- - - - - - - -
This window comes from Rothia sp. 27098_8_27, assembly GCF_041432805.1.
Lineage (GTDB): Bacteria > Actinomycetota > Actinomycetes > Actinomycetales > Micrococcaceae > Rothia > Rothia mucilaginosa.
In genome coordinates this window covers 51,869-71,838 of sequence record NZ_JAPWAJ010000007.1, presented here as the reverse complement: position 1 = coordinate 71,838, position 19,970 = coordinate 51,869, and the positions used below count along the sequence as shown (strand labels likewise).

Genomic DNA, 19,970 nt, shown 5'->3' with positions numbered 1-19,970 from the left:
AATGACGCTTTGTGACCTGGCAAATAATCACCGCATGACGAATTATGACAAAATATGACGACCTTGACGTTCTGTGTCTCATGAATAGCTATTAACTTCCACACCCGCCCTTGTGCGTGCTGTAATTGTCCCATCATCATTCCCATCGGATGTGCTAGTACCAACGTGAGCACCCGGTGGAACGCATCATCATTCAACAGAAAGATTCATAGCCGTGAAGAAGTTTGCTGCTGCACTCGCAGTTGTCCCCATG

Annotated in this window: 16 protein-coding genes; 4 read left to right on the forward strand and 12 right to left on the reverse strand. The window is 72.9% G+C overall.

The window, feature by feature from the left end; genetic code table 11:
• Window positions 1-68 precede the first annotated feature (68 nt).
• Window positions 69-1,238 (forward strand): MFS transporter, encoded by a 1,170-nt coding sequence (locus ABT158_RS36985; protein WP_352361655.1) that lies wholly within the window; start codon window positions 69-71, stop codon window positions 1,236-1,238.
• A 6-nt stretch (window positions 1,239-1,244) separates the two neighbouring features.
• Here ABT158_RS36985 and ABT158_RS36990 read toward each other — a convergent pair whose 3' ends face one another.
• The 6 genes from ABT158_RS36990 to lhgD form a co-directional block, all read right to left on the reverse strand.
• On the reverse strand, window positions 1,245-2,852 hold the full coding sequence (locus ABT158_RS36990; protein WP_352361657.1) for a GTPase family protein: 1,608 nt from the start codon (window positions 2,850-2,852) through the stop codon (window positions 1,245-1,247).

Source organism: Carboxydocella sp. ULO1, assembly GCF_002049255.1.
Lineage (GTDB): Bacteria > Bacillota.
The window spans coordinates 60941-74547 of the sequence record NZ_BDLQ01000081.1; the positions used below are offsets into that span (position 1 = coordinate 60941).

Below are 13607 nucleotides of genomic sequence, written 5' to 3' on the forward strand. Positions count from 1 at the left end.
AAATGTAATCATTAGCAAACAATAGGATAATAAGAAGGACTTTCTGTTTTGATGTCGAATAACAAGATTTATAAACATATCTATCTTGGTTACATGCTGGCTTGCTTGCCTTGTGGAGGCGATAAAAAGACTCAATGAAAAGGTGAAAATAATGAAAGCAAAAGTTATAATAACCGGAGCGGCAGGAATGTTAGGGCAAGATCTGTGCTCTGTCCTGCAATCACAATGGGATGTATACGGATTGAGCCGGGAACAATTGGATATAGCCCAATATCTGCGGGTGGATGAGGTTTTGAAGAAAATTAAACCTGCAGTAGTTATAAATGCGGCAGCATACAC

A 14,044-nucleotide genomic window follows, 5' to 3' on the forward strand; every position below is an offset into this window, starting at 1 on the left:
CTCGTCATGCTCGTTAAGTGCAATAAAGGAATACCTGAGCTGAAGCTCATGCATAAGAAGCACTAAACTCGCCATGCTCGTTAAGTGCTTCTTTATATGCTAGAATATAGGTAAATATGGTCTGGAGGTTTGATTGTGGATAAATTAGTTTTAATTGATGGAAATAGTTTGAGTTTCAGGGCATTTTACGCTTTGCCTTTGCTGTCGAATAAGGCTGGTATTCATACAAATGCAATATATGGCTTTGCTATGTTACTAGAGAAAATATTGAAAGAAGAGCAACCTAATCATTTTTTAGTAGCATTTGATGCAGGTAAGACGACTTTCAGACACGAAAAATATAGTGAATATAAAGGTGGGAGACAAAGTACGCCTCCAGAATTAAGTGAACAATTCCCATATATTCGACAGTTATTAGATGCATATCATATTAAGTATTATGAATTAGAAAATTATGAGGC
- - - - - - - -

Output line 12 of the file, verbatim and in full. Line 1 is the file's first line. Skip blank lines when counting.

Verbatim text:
• The 6 genes from ABT158_RS36990 to lhgD form a co-directional block, all read right to left on the reverse strand.